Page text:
. the immunity created by section 10-4-517, C.R.S. 2015 (immunity provision), constitutes unconstitutional special legislation, and the trial court erred in holding that it bars Sunstate from raising affirmative defenses based on CIGA's alleged mishandling of the employee's claim;
. the trial court erred in declining to require CIGA to show that it had reviewed the applicable insurance policy to determine the "covered benefits" to which the employee was entitled; and
. the trial court miscalculated the offset.
¶ 4 As to the constitutional issues - undecided questions in Colorado - we discern no violation of equal protection, procedural due process, or the prohibition against special legislation. As to the remaining issues, we conclude that under the immunity provision, the court properly barred Sunstate from raising its affirmative defenses; Sunstate's argument that CIGA failed to prove covered benefits by reference to the insurance policy is without merit, but for other reasons, CIGA failed to establish that all amounts it paid to the employee were for a "covered claim"; and we need not address any error in calculating the offset because, as we decide in connection with CIGA's cross-appeal, Sunstate is not entitled to any offset.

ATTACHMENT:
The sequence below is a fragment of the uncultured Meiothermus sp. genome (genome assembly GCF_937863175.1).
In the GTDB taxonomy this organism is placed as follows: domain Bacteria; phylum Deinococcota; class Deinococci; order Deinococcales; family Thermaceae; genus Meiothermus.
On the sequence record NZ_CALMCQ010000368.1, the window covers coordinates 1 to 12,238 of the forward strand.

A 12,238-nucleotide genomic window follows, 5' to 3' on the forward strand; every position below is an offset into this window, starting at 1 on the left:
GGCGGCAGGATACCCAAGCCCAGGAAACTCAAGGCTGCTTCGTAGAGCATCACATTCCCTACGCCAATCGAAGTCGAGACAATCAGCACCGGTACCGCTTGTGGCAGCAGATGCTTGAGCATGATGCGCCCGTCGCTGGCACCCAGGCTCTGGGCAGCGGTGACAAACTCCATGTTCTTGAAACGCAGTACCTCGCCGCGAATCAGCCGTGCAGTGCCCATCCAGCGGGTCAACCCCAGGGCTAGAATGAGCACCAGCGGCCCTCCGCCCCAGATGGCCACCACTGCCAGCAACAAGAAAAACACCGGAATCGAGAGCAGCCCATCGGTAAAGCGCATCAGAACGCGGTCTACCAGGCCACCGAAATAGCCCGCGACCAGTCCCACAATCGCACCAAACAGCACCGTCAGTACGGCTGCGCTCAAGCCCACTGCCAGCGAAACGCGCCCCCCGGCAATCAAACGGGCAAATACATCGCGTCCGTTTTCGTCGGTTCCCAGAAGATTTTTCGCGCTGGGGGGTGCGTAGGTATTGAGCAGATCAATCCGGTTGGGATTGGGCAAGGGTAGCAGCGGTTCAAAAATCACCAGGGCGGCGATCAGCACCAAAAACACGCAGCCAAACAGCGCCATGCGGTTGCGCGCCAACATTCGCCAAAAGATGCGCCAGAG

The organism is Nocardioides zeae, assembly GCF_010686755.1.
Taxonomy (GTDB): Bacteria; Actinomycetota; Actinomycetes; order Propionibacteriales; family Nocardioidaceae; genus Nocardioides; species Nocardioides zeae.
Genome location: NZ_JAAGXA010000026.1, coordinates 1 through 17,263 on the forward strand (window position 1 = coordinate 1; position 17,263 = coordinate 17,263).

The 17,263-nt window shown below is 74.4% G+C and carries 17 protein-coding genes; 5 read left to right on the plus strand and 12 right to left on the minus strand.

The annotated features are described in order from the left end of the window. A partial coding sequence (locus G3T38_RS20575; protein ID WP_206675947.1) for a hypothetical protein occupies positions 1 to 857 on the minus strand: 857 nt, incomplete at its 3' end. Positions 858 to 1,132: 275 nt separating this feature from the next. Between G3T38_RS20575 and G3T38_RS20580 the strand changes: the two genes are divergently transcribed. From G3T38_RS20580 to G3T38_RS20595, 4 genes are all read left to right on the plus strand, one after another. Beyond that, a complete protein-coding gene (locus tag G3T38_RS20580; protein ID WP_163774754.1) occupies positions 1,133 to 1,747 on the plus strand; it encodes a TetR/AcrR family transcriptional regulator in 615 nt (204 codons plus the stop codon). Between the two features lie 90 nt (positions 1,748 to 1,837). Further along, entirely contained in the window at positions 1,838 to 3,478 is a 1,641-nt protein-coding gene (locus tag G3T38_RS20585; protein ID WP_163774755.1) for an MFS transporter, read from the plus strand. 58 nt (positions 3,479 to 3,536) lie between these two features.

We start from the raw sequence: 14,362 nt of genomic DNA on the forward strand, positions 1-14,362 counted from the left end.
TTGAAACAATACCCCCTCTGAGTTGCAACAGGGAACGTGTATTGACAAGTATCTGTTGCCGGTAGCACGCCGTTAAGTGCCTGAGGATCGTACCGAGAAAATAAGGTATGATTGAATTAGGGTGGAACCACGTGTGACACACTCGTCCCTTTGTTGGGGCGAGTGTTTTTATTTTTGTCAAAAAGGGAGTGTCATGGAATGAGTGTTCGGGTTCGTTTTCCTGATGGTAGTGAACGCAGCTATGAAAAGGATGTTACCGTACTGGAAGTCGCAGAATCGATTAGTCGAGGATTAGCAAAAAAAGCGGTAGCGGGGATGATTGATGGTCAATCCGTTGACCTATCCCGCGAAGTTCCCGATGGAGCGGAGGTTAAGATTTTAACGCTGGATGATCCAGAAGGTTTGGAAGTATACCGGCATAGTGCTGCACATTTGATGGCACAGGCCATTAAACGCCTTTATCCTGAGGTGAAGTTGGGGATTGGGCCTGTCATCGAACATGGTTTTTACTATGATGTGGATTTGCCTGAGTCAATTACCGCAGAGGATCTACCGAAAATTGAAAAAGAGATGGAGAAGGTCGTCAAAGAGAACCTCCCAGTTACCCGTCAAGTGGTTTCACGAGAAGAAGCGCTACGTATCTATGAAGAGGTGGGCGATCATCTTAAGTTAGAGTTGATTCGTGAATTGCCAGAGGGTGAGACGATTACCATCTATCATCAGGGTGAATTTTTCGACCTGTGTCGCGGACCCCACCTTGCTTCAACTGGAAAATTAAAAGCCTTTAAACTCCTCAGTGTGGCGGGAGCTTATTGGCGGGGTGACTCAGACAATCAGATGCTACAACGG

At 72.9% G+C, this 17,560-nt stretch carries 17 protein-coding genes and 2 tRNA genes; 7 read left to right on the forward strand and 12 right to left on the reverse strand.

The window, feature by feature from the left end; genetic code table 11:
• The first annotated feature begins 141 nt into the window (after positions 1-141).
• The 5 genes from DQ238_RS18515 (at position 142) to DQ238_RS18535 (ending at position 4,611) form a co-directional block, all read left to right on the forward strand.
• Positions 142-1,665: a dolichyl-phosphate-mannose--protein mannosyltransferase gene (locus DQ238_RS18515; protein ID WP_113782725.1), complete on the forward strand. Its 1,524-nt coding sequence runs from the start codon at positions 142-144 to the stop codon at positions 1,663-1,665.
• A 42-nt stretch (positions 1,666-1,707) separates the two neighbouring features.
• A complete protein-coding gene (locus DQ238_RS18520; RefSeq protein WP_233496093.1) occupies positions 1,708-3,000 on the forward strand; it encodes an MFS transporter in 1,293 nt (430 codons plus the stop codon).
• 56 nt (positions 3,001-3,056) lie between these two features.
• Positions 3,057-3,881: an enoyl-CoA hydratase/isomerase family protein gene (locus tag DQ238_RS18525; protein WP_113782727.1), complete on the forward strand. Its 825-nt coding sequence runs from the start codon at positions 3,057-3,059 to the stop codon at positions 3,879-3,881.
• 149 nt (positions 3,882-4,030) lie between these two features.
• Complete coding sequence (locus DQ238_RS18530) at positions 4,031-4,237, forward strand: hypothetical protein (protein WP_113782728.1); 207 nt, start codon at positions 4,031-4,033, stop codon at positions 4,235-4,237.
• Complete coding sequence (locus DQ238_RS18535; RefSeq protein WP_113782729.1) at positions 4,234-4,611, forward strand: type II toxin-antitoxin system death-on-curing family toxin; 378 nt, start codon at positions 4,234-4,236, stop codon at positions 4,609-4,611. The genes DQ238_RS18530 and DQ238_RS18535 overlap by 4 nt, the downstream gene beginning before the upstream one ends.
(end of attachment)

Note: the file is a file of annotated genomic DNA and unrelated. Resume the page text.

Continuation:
¶ 5 On cross-appeal, CIGA asserts that the trial court erred in:
. allowing Sunstate any offset for the liquidation proceeds and
. refusing to award CIGA its attorney fees.
¶ 6 We agree with CIGA that Sunstate was not entitled to an offset but conclude that CIGA cannot recover its attorney fees.
¶ 7 In 1997, Michael Menor, a Sunstate employee, was injured in the course and scope of his employment. Sunstate's workers' compensation insurer, Fremont Indemnity Company (Fremont), began paying benefits. In 2002, Fremont entered a final admission of liability (FAL) that Menor was permanently and totally disabled.